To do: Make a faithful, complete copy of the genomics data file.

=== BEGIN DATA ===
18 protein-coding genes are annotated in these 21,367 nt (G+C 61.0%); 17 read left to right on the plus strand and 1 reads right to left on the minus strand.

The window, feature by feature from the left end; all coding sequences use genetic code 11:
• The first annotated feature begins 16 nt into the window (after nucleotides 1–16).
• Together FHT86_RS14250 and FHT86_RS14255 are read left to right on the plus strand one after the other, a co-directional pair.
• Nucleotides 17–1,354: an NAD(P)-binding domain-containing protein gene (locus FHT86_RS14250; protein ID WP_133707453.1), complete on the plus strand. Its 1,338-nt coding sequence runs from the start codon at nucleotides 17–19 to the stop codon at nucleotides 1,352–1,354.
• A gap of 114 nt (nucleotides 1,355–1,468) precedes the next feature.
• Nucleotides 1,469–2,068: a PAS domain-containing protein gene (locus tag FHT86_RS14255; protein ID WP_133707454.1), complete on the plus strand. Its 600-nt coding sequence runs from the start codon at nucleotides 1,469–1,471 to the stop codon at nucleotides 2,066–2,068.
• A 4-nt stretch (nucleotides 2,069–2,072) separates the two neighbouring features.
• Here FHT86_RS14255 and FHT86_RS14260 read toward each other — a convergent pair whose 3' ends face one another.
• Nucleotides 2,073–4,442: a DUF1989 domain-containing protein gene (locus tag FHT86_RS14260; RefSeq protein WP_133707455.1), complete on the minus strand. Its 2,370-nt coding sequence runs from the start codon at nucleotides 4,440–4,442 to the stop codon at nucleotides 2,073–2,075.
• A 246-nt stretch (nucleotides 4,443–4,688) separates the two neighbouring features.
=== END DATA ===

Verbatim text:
18 protein-coding genes are annotated in these 21,367 nt (G+C 61.0%); 17 read left to right on the plus strand and 1 reads right to left on the minus strand.

The window, feature by feature from the left end; all coding sequences use genetic code 11:
• The first annotated feature begins 16 nt into the window (after nucleotides 1–16).
• Together FHT86_RS14250 and FHT86_RS14255 are read left to right on the plus strand one after the other, a co-directional pair.
• Nucleotides 17–1,354: an NAD(P)-binding domain-containing protein gene (locus FHT86_RS14250; protein ID WP_133707453.1), complete on the plus strand. Its 1,338-nt coding sequence runs from the start codon at nucleotides 17–19 to the stop codon at nucleotides 1,352–1,354.
• A gap of 114 nt (nucleotides 1,355–1,468) precedes the next feature.
• Nucleotides 1,469–2,068: a PAS domain-containing protein gene (locus tag FHT86_RS14255; protein ID WP_133707454.1), complete on the plus strand. Its 600-nt coding sequence runs from the start codon at nucleotides 1,469–1,471 to the stop codon at nucleotides 2,066–2,068.
• A 4-nt stretch (nucleotides 2,069–2,072) separates the two neighbouring features.
• Here FHT86_RS14255 and FHT86_RS14260 read toward each other — a convergent pair whose 3' ends face one another.
• Nucleotides 2,073–4,442: a DUF1989 domain-containing protein gene (locus tag FHT86_RS14260; RefSeq protein WP_133707455.1), complete on the minus strand. Its 2,370-nt coding sequence runs from the start codon at nucleotides 4,440–4,442 to the stop codon at nucleotides 2,073–2,075.
• A 246-nt stretch (nucleotides 4,443–4,688) separates the two neighbouring features.